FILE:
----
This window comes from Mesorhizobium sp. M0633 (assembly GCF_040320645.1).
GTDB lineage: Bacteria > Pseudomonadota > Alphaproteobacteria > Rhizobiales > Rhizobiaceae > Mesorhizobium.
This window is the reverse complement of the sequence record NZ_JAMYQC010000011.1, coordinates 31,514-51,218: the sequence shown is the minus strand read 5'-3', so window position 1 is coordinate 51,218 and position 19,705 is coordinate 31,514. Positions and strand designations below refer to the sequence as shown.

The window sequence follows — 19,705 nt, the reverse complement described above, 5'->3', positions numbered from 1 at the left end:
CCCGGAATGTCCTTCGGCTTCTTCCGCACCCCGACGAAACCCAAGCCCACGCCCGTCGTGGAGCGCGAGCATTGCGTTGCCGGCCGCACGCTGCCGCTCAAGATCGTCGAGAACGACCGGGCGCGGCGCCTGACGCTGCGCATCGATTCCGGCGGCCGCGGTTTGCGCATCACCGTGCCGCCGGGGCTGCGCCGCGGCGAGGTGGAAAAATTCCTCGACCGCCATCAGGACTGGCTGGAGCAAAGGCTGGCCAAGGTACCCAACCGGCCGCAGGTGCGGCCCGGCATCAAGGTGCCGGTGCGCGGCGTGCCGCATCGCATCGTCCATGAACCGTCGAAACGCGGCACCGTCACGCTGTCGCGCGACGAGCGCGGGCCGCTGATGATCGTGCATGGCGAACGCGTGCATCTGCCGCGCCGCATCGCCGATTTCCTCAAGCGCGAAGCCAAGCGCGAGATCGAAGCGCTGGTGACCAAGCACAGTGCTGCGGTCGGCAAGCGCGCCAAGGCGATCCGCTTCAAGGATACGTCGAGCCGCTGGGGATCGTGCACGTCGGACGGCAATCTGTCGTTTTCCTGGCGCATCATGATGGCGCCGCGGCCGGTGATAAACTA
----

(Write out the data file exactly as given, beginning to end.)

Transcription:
This window comes from Mesorhizobium sp. M0633 (assembly GCF_040320645.1).
GTDB lineage: Bacteria > Pseudomonadota > Alphaproteobacteria > Rhizobiales > Rhizobiaceae > Mesorhizobium.
This window is the reverse complement of the sequence record NZ_JAMYQC010000011.1, coordinates 31,514-51,218: the sequence shown is the minus strand read 5'-3', so window position 1 is coordinate 51,218 and position 19,705 is coordinate 31,514. Positions and strand designations below refer to the sequence as shown.

The window sequence follows — 19,705 nt, the reverse complement described above, 5'->3', positions numbered from 1 at the left end:
CCCGGAATGTCCTTCGGCTTCTTCCGCACCCCGACGAAACCCAAGCCCACGCCCGTCGTGGAGCGCGAGCATTGCGTTGCCGGCCGCACGCTGCCGCTCAAGATCGTCGAGAACGACCGGGCGCGGCGCCTGACGCTGCGCATCGATTCCGGCGGCCGCGGTTTGCGCATCACCGTGCCGCCGGGGCTGCGCCGCGGCGAGGTGGAAAAATTCCTCGACCGCCATCAGGACTGGCTGGAGCAAAGGCTGGCCAAGGTACCCAACCGGCCGCAGGTGCGGCCCGGCATCAAGGTGCCGGTGCGCGGCGTGCCGCATCGCATCGTCCATGAACCGTCGAAACGCGGCACCGTCACGCTGTCGCGCGACGAGCGCGGGCCGCTGATGATCGTGCATGGCGAACGCGTGCATCTGCCGCGCCGCATCGCCGATTTCCTCAAGCGCGAAGCCAAGCGCGAGATCGAAGCGCTGGTGACCAAGCACAGTGCTGCGGTCGGCAAGCGCGCCAAGGCGATCCGCTTCAAGGATACGTCGAGCCGCTGGGGATCGTGCACGTCGGACGGCAATCTGTCGTTTTCCTGGCGCATCATGATGGCGCCGCGGCCGGTGATAAACTA